Shame Shaw is clear that he isn’t part of this government

They did it, and here I am as well

Lisa Owen: After 27 years in the wilderness, the Green Party have government ministers for the first time. So they’ve gained, but what have they given up? The Green Party leader, James Shaw, is with me in the studio now. What do you think of the deal you got?

James Shaw: I’m delighted with it. I mean, like you said, after 27 years in the wilderness, and the Greens have a great affinity for the wilderness, of course, we now have government ministers, and that is a huge gain for us.

So you’ve got three ministers outside of cabinet, one undersecretary. New Zealand First got four ministers inside cabinet and one undersecretary. How fair do you reckon the carve-up is?

Well, I don’t think of it as a carve-up. I think about what is the arrangement that we’ve got that enables us to work on the things that we campaigned on – everybody knows what we campaigned on – and that ensures that as a small party, we survive the experience of government. If you look at the history of MMP in New Zealand, it is littered with small parties that have gone into government but not quite made it out the others side. Because this is our first experience, I think the arrangement that we’ve got means that we can deliver on the promises that we made in the campaign and have a good first time in government.

Yeah, because MMP is all about proportionality. Do you think those proportions are right, though?

Yes. I mean, if you look at New Zealand First, they were holding the balance between National on one side and Labour and us on the other-

Because they would go with either.

Yep, that’s right. And so I think that the arrangement that they’ve got with four ministers, us with three, them with one undersecretary, us also with one, I mean, that seems proportional to me.

Do you feel like equals in this relationship – that all three parties are equal?

Well, there’s a different status, obviously, between being in cabinet versus being outside cabinet, but in practical terms, it actually makes very little difference at all. I mean, our ministers will be in cabinet committees, which is where a lot of the detail gets thrashed out. Our ministers will have to go into the cabinet meetings to present their papers when it comes to that part of the arrangement. As Jacinda said in your interview with her, all three parties need to have a very, very high degree of consensus about anything because, actually, it requires all of our votes to pass anything. So this is going to be a government of consensus, which, of course, has been something that has been very important to the Greens for a very long time.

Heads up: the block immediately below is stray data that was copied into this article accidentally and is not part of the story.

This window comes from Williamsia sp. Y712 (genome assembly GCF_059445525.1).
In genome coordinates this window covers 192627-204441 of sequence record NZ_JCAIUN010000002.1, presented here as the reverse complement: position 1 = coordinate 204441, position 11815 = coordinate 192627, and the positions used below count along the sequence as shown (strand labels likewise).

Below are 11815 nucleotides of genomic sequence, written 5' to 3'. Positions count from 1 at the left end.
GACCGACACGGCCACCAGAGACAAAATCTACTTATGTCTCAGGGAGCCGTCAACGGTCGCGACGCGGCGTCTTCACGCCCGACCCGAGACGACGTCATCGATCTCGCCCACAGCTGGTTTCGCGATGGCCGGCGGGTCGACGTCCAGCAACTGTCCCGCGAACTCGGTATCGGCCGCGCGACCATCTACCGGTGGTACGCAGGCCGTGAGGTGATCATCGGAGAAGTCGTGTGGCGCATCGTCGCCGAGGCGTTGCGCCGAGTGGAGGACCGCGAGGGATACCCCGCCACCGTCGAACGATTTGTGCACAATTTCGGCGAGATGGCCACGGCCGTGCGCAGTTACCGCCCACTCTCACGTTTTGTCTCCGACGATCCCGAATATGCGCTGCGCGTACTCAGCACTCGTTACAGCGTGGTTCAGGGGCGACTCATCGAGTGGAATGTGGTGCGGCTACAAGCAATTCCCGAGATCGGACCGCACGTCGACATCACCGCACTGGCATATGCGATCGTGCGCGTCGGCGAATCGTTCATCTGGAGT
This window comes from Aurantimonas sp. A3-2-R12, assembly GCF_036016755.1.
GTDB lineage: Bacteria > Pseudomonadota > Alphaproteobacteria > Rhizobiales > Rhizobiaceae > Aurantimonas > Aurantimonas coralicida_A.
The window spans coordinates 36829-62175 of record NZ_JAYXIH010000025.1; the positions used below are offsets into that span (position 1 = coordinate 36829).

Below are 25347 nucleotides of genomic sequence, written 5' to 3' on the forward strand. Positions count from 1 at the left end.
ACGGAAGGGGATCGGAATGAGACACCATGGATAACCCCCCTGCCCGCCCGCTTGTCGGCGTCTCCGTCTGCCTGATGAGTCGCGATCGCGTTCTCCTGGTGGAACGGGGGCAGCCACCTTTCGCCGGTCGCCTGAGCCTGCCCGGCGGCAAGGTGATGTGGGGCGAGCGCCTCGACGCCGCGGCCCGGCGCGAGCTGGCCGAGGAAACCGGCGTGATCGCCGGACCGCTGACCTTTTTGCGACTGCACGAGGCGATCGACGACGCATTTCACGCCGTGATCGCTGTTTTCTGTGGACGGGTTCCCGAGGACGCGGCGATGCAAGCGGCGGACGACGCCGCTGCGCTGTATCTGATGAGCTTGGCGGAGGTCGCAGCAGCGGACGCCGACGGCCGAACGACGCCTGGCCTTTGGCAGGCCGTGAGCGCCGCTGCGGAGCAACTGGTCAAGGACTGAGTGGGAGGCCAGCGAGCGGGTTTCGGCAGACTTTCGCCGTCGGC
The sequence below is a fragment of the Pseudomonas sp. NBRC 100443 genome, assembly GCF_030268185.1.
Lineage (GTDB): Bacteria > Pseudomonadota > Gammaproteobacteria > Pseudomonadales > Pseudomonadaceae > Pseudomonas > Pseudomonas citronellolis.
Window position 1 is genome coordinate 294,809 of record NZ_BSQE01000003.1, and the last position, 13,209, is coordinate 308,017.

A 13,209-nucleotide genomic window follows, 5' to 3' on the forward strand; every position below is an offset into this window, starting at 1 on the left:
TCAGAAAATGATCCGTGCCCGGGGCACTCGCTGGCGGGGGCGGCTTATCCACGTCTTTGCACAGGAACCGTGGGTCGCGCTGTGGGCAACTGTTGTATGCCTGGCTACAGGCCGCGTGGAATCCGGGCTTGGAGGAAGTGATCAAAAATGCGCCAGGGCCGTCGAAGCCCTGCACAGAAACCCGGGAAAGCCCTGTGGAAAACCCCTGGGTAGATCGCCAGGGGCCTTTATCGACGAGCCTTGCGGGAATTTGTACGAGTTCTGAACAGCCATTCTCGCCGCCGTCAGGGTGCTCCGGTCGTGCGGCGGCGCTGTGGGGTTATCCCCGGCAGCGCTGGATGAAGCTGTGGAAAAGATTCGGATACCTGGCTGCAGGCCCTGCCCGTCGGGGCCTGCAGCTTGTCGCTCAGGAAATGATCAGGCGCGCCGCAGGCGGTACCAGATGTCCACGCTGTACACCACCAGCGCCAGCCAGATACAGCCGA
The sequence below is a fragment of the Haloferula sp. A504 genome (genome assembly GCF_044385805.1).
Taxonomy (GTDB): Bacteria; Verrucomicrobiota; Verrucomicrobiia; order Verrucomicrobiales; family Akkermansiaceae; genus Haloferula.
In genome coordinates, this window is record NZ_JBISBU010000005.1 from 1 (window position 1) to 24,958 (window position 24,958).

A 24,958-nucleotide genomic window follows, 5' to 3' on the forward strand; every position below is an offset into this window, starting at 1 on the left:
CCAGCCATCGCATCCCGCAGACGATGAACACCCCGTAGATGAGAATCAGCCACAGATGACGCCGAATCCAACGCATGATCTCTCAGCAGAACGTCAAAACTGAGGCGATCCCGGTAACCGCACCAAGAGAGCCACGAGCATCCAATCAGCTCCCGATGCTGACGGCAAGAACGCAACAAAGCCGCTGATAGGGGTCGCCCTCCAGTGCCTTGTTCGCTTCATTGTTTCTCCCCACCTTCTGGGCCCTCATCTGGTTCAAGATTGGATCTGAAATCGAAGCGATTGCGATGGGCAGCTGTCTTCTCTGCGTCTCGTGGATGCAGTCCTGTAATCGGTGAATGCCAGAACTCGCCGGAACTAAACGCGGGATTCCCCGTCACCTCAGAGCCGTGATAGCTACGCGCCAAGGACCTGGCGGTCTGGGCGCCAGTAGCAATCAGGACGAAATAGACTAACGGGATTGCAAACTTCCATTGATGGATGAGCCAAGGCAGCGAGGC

Well, that’s kind of interesting, because Winston got up and made his announcement. He said, ‘I’m going into government with Labour.’ Full stop. No mention of you guys at all. What did you make of that in the way he couched it?

Well, I mean, I have no particular opinion about it, to tell you the truth. He is going into government with Labour. It’s a true statement. We are in an arrangement to support-

But, hey, none of you can be in government without you. It takes three to make this government, yet you get no mention and there’s been no chit-chat with Winston Peters and you as the leader of the Green Party.

I have to say, it’s been a busy few days, and, in fact, I haven’t even got to respond to half the business that I’ve had to deal with in the last couple of days as well. I mean, obviously, we’ll be talking to each other over the course of the coming days and weeks. But, you know, my focus has been on trying to get set up to do the stuff that we need to do.

Well, I mean, I have to say, we live on scraps here Lisa.   We’re Labour’s bitches and we do what we’re told.


Okay, so whose call was it that you be outside of cabinet? Was that one of Winston Peters’ criteria for going into this arrangement?

Look, the negotiations between Labour and New Zealand First were confidential, so I don’t have any [in]sight about those arrangements.

It’s beyond embarrassing.


– The Nation

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As much at home writing editorials as being the subject of them, Cam has won awards, including the Canon Media Award for his work on the Len Brown/Bevan Chuang story. When he’s not creating the news, he tends to be in it, with protagonists using the courts, media and social media to deliver financial as well as death threats.

They say that news is something that someone, somewhere, wants kept quiet. Cam Slater doesn’t do quiet and, as a result, he is a polarising, controversial but highly effective journalist who takes no prisoners.

He is fearless in his pursuit of a story.

Love him or loathe him, you can’t ignore him.

To read Cam’s previous articles click on his name in blue.